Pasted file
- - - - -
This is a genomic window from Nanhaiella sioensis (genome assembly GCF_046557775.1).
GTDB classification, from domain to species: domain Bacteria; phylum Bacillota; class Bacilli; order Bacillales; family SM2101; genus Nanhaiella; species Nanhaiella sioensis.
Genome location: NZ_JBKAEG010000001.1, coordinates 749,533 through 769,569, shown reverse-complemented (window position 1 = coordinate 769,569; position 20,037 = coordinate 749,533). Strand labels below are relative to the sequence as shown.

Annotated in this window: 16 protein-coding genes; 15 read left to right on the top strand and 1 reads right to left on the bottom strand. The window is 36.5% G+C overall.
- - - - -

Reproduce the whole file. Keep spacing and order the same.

This is a genomic window from Nanhaiella sioensis (genome assembly GCF_046557775.1).
GTDB classification, from domain to species: domain Bacteria; phylum Bacillota; class Bacilli; order Bacillales; family SM2101; genus Nanhaiella; species Nanhaiella sioensis.
Genome location: NZ_JBKAEG010000001.1, coordinates 749,533 through 769,569, shown reverse-complemented (window position 1 = coordinate 769,569; position 20,037 = coordinate 749,533). Strand labels below are relative to the sequence as shown.

Annotated in this window: 16 protein-coding genes; 15 read left to right on the top strand and 1 reads right to left on the bottom strand. The window is 36.5% G+C overall.